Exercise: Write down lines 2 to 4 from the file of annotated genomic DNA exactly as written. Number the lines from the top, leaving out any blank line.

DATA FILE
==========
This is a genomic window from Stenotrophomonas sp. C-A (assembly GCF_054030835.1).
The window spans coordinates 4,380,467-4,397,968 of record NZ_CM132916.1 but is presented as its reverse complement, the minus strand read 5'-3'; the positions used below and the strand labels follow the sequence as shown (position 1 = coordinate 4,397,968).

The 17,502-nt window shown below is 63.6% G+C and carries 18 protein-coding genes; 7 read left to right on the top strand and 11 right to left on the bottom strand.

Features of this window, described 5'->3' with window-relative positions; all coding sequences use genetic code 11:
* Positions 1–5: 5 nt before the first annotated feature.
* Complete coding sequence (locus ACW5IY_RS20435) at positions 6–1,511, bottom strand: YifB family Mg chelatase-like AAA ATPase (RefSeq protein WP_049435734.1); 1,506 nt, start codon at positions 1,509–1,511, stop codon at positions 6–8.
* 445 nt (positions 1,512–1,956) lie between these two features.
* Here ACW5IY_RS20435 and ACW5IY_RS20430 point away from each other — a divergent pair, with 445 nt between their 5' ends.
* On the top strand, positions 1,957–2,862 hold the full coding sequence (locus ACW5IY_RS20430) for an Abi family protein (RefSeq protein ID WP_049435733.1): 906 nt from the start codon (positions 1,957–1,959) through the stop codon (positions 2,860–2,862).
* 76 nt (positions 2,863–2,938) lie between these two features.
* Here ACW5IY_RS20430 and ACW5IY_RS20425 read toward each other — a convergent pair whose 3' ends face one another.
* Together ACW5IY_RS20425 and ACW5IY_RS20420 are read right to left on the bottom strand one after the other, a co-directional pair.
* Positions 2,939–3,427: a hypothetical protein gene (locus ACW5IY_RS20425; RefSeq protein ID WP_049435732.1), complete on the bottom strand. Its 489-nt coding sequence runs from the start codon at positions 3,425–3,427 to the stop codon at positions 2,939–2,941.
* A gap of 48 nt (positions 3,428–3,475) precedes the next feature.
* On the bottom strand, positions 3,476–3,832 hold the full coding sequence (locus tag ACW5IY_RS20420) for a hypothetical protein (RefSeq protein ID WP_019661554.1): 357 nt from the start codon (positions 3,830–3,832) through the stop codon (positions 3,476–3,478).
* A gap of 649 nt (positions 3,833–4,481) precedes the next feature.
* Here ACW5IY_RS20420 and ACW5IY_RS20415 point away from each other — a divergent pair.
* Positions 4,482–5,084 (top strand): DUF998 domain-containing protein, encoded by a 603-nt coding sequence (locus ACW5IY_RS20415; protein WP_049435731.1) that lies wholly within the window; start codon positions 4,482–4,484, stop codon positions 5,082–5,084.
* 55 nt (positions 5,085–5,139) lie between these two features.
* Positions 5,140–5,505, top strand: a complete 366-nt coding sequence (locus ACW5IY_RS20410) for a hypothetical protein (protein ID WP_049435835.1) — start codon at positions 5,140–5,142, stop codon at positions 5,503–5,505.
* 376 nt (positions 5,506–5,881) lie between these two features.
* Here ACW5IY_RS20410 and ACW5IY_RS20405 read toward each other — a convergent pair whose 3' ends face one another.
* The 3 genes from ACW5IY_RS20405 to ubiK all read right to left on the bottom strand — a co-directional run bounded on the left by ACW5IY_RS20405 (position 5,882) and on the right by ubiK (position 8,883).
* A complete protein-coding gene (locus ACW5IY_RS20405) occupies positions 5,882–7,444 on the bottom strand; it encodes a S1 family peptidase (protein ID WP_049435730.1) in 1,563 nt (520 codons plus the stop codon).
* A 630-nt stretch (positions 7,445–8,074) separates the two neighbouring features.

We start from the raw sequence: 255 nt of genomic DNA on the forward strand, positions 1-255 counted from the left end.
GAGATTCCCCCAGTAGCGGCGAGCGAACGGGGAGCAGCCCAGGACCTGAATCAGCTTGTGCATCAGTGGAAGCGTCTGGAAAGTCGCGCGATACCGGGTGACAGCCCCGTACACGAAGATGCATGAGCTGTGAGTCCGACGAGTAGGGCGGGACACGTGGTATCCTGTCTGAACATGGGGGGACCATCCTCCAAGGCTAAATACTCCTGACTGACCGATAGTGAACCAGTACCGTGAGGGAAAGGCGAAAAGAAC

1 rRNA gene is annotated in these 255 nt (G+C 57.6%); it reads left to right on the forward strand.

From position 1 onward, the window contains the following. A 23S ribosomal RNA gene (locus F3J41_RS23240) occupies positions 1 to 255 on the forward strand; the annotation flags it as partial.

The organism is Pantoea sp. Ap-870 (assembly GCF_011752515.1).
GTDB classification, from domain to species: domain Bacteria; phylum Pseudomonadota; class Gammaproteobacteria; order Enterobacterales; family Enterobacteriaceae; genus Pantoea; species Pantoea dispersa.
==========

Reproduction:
The window spans coordinates 4,380,467-4,397,968 of record NZ_CM132916.1 but is presented as its reverse complement, the minus strand read 5'-3'; the positions used below and the strand labels follow the sequence as shown (position 1 = coordinate 4,397,968).

The 17,502-nt window shown below is 63.6% G+C and carries 18 protein-coding genes; 7 read left to right on the top strand and 11 right to left on the bottom strand.

Features of this window, described 5'->3' with window-relative positions; all coding sequences use genetic code 11: